Seaview Pier Co Ltd, 1879, Seaview, management company
Immediate source of acquisition:
The documents of the Seaview Pier Company were deposited by E.J. Taylor for A.E. Hook & Co., Chartered Accountants, of 21A St Thomas Square, Newport, on the closure of their branch at 1 St Thomas Street, Ryde in 1973. They wound up the Seaview Pier Co. in c.1925.
Seaview Steamship Company, Seaview, steamship company
Glynn, W.A., fl 1915, company chairman of Seagrove Manor
Administrative / biographical background:
William Pearson contracted to do the work of erecting Seaview Pier, but by Deed of 21 July 1880 he conveyed the Contract of 6 September 1879 to Frank Caws of Sunderland. The chief promoter of the Pier Company was W.A. Glynn of Seagrove Manor. As late as 1915 he held 871 out of a possible 1466 votes. He was Chairman of the Pier Company for many years and worked in close co-operation with C.G. Vincent. The Secretary of the Seaview Pier Company was for many years C.G. Vincent, Solicitor, of 4 St Thomas Street, Ryde.
The purpose of building the Pier was to establish a direct and reliable link between Seaview and the London trains from Portsmouth Harbour. There seems to have been little interest in the excursion traffic from Clarence Pier. Increasing dissatisfaction with the service provided by steam boats on the route (especially those of the Bembridge and Seaview Steam Boat Co. led a number of members of Seaview Pier Co. as individuals to buy S.S. Alleyn in 1914. This was called the Seaview Steam-boat Company. An attempt to give Seaview Pier Co. a controlling interest in the new Company was successful despite opposition from A.W. Gilbert, who was Secretary of the Bembridge and Seaview Steam-boat Co., (taken over by E.V. James of Portsmouth in 1914). He had been the principal mover in the action between the 2 companies of 1914.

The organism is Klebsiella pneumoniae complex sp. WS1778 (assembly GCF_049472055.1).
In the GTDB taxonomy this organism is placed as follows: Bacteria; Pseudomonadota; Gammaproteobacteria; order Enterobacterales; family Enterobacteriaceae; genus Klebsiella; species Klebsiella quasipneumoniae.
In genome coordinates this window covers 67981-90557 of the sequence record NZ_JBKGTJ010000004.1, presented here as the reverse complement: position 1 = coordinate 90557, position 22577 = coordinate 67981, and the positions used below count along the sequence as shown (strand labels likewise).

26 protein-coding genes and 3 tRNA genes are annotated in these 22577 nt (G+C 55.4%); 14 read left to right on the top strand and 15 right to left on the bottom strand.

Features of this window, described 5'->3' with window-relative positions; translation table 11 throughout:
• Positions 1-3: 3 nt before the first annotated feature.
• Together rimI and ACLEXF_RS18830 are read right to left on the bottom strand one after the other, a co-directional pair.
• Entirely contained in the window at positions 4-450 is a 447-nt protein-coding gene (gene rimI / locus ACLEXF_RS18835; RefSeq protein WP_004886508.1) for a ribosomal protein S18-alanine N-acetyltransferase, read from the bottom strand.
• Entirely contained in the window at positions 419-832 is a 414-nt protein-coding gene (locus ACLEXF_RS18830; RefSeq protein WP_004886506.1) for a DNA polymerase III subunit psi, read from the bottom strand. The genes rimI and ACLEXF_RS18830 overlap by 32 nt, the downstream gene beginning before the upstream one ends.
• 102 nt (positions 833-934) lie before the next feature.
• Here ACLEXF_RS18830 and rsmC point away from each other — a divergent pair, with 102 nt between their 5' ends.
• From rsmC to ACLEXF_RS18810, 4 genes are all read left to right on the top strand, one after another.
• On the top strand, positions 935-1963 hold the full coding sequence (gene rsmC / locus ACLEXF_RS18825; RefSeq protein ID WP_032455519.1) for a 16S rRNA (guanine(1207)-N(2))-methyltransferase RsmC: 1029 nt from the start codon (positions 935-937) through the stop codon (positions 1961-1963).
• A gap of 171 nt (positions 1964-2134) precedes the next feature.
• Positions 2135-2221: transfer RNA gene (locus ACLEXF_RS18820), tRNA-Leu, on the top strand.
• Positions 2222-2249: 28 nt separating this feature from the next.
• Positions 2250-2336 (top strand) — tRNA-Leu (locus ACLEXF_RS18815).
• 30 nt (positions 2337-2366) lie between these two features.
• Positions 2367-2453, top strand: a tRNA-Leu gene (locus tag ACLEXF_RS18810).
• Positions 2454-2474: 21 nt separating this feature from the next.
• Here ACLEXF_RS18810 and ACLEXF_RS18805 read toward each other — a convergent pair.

Finance was always a problem for the Pier Company. Both J.G. Fardell and C.G. Vincent were partly paid in shares rather than money. Dividends only were granted in the early days. The purchase of S.S. Alleyn caused substantial losses to the members involved. The adaption of the boat by the Pier Company can not have helped matters, as almost immediately the Board of Trade ordered substantial repairs, which would have been difficult to get done in War time.
Kelly's Commercial Directory of 1924 makes no mention of the Pier Company and the only steam boat running between Seaview and Portsmouth seemed to be 'The Brading Harbour Company' ones. In 1925 the Pier was sold to the Board of Trade.
The same source states that the Pier was erected in 1880/1, 1,000 feet in length. This was in 1889, extended by the erection of a pier head 50 foot long, which has now been enlarged.
The Pier became derilect and collapsed 1931. The Hotel at the end of the Pier (the Pier Hotel alias the Halland) was sold up in 1973 and awaits demolition.
Most of the documents creating Seaview Pier Co. were used in evidence in one or other of the legal cases of 1911 and 1914 and are filed with them.
Richard Caws of London was often Auditor of Accounts.